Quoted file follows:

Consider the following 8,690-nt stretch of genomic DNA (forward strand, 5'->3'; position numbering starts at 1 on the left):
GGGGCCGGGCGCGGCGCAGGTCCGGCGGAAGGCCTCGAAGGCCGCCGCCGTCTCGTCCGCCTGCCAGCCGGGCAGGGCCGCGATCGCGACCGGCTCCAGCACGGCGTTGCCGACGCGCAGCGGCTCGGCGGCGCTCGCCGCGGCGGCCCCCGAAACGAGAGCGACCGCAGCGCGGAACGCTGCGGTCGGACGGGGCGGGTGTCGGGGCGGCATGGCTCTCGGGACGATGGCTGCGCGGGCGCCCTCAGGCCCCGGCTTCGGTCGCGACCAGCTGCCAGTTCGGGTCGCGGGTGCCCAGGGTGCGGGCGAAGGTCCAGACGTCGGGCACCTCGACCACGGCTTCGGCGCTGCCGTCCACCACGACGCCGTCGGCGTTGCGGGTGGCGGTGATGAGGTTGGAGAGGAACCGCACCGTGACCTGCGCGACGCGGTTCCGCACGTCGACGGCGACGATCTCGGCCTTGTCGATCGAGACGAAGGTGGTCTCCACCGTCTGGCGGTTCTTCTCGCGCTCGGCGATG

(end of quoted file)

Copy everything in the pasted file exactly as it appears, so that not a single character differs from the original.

Consider the following 8,690-nt stretch of genomic DNA (forward strand, 5'->3'; position numbering starts at 1 on the left):
GGGGCCGGGCGCGGCGCAGGTCCGGCGGAAGGCCTCGAAGGCCGCCGCCGTCTCGTCCGCCTGCCAGCCGGGCAGGGCCGCGATCGCGACCGGCTCCAGCACGGCGTTGCCGACGCGCAGCGGCTCGGCGGCGCTCGCCGCGGCGGCCCCCGAAACGAGAGCGACCGCAGCGCGGAACGCTGCGGTCGGACGGGGCGGGTGTCGGGGCGGCATGGCTCTCGGGACGATGGCTGCGCGGGCGCCCTCAGGCCCCGGCTTCGGTCGCGACCAGCTGCCAGTTCGGGTCGCGGGTGCCCAGGGTGCGGGCGAAGGTCCAGACGTCGGGCACCTCGACCACGGCTTCGGCGCTGCCGTCCACCACGACGCCGTCGGCGTTGCGGGTGGCGGTGATGAGGTTGGAGAGGAACCGCACCGTGACCTGCGCGACGCGGTTCCGCACGTCGACGGCGACGATCTCGGCCTTGTCGATCGAGACGAAGGTGGTCTCCACCGTCTGGCGGTTCTTCTCGCGCTCGGCGATG